Copyright 2002 Reed Business Information, Inc.

From Library Journal

Someone menacing is after itinerant artist Dylan, his autistic brother, and their new traveling companion, Jilly, a stand-up comic who has visions. And they only have the novel's 24-hour time span to figure out who it is.
Copyright 2002 Reed Business Information, Inc.

Product Details

  • File Size: 1169 KB
  • Print Length: 481 pages
  • Page Numbers Source ISBN: 0553593277
  • Publisher: Bantam (June 15, 2007)
  • Sold by: Random House LLC
  • Language: English
  • ASIN: B000SCHBAC
  • Text-to-Speech: Not enabled
  • X-Ray:
  • Word Wise: Not Enabled
  • Lending: Not Enabled
  • Amazon Best Sellers Rank: #47,697 Paid in Kindle Store (See Top 100 Paid in Kindle Store)
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Customer Reviews

Most Helpful Customer Reviews
82 of 91 people found the following review helpful
5.0 out of 5 stars Brilliant stuff December 22, 2002
Format:Audio Cassette
Ever since the Christopher Snow novels (Fear Nothing and Seize the Night), Dean Koontz has been perfecting his own sub-genre, the spiritual thriller. His work has fully come to fruition in his two latest books, One Door Away from Heaven and By the Light of the Moon.
It's interesting to compare the latter with Michael Crichton's Prey. Both deal with nanotechnology. Both are in the thriller genre. That's where the similarity ends. Crichton is a Cassandra. Koontz is a prophet of the good news (not really the Christian gospel, but something very close). The thing that most clearly separates Koontz from Crichton is the former's deep concern for people, especially those who would generally be considered the dregs of society-trailer park denizens, kids with terminal illnesses, dead-end divorcees. These are the people through whom salvation comes, not the scientists, not the theologians, not the cultural arbiters.
By the Light of the Moon, perhaps Koontz' most accomplished novel to date, concerns three misfits, Dylan O'Conner and his adult autistic brother, Shep, and Jillian Jackson, a third-rate stand-up comic. These three share a common, albeit bizarre, thread of recent personal history: each has been infected with an unknown substance, administered by a benign-looking although ego-maniacally demented mad scientist, that will either destroy them or endow them with remarkable powers-or perhaps both. They find themselves thrown together and on the run, from mysterious forces who want nothing less that their termination, with extreme prejudice.
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20 of 21 people found the following review helpful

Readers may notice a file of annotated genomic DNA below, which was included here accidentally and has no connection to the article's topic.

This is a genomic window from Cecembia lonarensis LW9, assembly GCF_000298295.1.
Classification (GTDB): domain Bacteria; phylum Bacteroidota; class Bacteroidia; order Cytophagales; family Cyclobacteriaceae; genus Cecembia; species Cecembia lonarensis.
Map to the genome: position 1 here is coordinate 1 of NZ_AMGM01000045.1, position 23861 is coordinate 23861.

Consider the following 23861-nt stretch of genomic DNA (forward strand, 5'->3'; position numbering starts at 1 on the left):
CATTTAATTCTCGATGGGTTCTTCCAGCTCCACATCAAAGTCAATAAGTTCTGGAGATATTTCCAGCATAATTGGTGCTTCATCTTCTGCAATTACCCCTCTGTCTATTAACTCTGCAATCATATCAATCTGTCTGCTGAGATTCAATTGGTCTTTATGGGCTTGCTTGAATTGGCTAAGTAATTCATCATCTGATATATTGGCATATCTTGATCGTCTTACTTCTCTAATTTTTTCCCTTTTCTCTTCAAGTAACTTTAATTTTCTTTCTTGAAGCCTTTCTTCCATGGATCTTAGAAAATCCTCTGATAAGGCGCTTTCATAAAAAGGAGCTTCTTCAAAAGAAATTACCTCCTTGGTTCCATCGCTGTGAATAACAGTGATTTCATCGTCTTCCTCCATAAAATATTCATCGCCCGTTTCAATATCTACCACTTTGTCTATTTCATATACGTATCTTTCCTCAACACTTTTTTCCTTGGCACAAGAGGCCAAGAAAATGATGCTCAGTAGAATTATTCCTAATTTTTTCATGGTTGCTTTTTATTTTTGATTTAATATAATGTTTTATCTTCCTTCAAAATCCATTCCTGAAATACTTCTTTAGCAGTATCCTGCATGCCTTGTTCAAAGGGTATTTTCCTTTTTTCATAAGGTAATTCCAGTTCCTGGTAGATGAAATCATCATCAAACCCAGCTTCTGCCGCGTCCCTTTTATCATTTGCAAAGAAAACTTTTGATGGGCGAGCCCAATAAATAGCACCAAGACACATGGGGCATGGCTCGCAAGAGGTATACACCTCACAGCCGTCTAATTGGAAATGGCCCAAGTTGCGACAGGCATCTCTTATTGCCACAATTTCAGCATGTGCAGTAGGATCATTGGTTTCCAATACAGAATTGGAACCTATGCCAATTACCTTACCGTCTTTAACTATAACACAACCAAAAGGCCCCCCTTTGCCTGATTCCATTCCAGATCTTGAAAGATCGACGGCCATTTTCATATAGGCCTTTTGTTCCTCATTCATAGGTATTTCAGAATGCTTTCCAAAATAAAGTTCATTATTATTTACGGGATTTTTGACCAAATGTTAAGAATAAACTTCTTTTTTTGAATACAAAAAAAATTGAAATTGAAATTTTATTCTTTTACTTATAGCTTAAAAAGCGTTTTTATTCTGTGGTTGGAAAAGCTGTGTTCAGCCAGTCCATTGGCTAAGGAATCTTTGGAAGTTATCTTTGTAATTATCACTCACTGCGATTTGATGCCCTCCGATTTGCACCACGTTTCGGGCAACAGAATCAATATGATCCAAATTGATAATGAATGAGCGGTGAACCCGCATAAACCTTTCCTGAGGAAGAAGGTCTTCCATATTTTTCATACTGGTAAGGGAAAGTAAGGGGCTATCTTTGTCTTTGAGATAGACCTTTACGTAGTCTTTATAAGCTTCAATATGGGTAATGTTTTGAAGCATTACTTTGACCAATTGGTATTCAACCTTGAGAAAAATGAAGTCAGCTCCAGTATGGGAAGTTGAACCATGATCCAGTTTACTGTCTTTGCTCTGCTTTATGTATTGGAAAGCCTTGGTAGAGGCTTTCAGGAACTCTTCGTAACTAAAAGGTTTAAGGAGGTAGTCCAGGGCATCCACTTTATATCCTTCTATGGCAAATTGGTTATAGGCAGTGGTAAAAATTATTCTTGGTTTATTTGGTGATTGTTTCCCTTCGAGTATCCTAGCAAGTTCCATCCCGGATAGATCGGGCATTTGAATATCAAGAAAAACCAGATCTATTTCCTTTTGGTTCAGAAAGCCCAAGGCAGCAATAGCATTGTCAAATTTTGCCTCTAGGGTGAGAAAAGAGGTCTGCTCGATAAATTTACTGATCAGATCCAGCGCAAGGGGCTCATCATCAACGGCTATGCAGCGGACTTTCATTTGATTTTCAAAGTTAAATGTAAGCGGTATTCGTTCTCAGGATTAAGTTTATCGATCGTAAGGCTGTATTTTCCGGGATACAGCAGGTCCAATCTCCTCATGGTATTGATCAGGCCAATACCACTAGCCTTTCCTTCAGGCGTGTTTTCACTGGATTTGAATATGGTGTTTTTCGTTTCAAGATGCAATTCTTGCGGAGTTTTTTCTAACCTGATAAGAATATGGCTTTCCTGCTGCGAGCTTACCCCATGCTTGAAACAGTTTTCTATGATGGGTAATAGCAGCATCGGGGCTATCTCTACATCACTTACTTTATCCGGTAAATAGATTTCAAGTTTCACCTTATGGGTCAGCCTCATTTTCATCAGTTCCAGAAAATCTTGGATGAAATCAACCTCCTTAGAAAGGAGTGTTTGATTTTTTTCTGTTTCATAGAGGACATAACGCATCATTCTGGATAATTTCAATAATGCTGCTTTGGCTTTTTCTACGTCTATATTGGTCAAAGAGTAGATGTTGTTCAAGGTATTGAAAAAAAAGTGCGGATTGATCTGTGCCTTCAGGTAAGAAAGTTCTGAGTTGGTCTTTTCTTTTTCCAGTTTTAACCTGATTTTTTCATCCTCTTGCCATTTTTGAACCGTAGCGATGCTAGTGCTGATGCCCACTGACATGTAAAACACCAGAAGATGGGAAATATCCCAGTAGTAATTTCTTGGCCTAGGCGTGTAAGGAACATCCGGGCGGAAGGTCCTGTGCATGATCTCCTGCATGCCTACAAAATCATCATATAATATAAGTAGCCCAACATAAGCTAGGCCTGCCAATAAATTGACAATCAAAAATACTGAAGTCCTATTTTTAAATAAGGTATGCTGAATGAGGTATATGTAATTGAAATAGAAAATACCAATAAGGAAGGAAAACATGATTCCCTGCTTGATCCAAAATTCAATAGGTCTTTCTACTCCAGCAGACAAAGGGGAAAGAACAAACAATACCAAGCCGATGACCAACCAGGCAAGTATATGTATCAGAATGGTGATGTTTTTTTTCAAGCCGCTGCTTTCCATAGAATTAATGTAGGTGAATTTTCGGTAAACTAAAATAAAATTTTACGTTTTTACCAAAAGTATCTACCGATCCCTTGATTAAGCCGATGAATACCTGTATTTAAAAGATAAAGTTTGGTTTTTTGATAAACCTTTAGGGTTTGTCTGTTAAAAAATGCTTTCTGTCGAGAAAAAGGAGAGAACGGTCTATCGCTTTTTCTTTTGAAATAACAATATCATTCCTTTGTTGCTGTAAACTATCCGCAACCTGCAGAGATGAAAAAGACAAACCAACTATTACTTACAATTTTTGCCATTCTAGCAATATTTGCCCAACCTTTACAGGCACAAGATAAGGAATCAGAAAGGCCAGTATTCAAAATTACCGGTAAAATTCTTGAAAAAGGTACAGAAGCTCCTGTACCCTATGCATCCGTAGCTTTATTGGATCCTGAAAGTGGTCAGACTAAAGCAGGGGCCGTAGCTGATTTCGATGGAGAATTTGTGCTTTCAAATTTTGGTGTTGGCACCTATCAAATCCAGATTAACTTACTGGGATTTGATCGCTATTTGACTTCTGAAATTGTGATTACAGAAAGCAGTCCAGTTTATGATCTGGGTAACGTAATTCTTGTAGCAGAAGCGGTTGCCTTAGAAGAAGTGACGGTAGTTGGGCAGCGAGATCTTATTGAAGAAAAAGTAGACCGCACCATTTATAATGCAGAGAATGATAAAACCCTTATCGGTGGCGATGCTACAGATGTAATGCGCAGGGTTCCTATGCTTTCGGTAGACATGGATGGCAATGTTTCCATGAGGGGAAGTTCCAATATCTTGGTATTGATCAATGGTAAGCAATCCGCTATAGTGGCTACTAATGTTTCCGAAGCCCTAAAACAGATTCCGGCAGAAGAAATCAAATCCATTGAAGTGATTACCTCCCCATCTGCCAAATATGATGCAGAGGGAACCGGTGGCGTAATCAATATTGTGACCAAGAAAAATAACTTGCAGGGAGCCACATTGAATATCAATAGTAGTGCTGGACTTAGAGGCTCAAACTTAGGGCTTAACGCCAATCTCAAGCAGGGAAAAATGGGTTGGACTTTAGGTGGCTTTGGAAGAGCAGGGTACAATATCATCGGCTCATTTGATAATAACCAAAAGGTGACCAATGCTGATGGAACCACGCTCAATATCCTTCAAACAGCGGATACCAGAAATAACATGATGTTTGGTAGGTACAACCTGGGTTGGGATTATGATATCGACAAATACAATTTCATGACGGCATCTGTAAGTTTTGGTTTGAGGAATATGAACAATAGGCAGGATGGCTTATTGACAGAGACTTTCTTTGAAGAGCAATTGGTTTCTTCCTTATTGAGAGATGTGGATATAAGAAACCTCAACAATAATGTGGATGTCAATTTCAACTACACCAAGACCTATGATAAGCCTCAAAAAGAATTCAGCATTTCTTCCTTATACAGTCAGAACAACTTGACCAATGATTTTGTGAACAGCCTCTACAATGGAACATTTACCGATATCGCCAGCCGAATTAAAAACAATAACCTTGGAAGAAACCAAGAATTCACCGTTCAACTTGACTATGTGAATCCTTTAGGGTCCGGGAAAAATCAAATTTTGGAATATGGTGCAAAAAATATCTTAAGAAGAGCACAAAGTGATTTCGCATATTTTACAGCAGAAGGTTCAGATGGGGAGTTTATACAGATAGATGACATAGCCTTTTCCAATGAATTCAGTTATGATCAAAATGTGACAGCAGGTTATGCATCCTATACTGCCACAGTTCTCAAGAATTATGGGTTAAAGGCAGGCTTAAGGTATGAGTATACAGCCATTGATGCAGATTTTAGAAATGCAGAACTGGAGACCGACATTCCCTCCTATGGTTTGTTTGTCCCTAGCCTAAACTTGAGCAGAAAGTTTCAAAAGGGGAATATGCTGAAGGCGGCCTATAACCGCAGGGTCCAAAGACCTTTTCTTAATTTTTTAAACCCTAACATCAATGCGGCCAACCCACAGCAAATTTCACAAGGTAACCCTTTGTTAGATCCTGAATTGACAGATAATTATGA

5.0 out of 5 stars BY THE LIGHT OF THE MOON - Dean Koontz is back in form December 31, 2002
Format:Hardcover
As a long time reader of Dean Koontz books, I have been somewhat disappointed with his most recent novels. Although by most standards they are very readable, they lack much of what has made Dean Koontz a solid best-selling author for so many years - strong characters, tight storytelling. I found the author's recent books to be overly descriptive and somewhat flowery (sorry, but it's hard to describe the exact nature of the problem - also note, I still read them all!).
I am very pleased then to say that his most recent novel, By The Light of the Moon is not only his best in recent years but may be his best since Dark Rivers of the Heart.
The characters - Dylan, Shepherd and Jilly - are brought together after they have been injected with nanobots, microscopic biological machines, which bring about unique changes in our characters. Dylan is able to identify events already happened or yet to come in the residue left by a person's touch on various objects. Jilly develops precognition. Shep, Dylan's autistic brother, develops the most exciting ability. He can "fold" from "here" to "there". He seems to be able to grasp the edge of reality where he is and fold it out of the way while folding into another location. While this "folding" can be accomplished in either space or time, the ability to "fold" into other dimensions is hinted at, creating exciting possibilities for these characters in the future. The author describes this process so eloquently that it reminds one of Stephen King and Peter Straub's young Jack Sawyer "Flipping" into the Territories in The Talisman and Dark House.
The author follows these character's actions with little interruption by the band of black Suburbans following them (full of thug golfers (you'll see!)).
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12 of 12 people found the following review helpful
Format:Hardcover
Shame on me. Despite my father's encouragement, I've taken this long to read a Koontz novel. It was worth the wait.